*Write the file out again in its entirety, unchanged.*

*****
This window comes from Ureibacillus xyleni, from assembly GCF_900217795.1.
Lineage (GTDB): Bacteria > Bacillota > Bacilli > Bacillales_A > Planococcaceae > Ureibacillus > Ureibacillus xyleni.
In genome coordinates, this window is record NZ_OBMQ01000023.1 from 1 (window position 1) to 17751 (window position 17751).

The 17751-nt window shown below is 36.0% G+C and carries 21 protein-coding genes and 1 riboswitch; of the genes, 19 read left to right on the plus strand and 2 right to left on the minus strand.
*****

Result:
This window comes from Ureibacillus xyleni, from assembly GCF_900217795.1.
Lineage (GTDB): Bacteria > Bacillota > Bacilli > Bacillales_A > Planococcaceae > Ureibacillus > Ureibacillus xyleni.
In genome coordinates, this window is record NZ_OBMQ01000023.1 from 1 (window position 1) to 17751 (window position 17751).

The 17751-nt window shown below is 36.0% G+C and carries 21 protein-coding genes and 1 riboswitch; of the genes, 19 read left to right on the plus strand and 2 right to left on the minus strand.